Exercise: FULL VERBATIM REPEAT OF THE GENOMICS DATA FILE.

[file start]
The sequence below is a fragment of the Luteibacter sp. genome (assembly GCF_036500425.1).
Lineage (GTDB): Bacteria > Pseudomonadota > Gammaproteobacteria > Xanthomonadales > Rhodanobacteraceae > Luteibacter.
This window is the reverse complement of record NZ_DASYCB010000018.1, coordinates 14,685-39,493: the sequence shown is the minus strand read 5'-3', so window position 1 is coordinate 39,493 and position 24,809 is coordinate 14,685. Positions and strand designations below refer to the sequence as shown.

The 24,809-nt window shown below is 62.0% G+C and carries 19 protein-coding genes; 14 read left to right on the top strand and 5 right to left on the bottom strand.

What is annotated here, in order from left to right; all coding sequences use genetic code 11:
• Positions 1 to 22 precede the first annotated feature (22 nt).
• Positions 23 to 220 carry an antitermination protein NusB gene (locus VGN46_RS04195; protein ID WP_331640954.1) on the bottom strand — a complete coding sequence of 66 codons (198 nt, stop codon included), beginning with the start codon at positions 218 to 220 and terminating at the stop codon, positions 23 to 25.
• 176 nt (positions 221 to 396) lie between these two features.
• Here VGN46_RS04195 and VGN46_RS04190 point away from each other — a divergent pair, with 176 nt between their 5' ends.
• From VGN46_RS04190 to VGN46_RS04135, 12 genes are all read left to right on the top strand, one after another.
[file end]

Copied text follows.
The sequence below is a fragment of the Luteibacter sp. genome (assembly GCF_036500425.1).
Lineage (GTDB): Bacteria > Pseudomonadota > Gammaproteobacteria > Xanthomonadales > Rhodanobacteraceae > Luteibacter.
This window is the reverse complement of record NZ_DASYCB010000018.1, coordinates 14,685-39,493: the sequence shown is the minus strand read 5'-3', so window position 1 is coordinate 39,493 and position 24,809 is coordinate 14,685. Positions and strand designations below refer to the sequence as shown.

The 24,809-nt window shown below is 62.0% G+C and carries 19 protein-coding genes; 14 read left to right on the top strand and 5 right to left on the bottom strand.

What is annotated here, in order from left to right; all coding sequences use genetic code 11:
• Positions 1 to 22 precede the first annotated feature (22 nt).
• Positions 23 to 220 carry an antitermination protein NusB gene (locus VGN46_RS04195; protein ID WP_331640954.1) on the bottom strand — a complete coding sequence of 66 codons (198 nt, stop codon included), beginning with the start codon at positions 218 to 220 and terminating at the stop codon, positions 23 to 25.
• 176 nt (positions 221 to 396) lie between these two features.
• Here VGN46_RS04195 and VGN46_RS04190 point away from each other — a divergent pair, with 176 nt between their 5' ends.
• From VGN46_RS04190 to VGN46_RS04135, 12 genes are all read left to right on the top strand, one after another.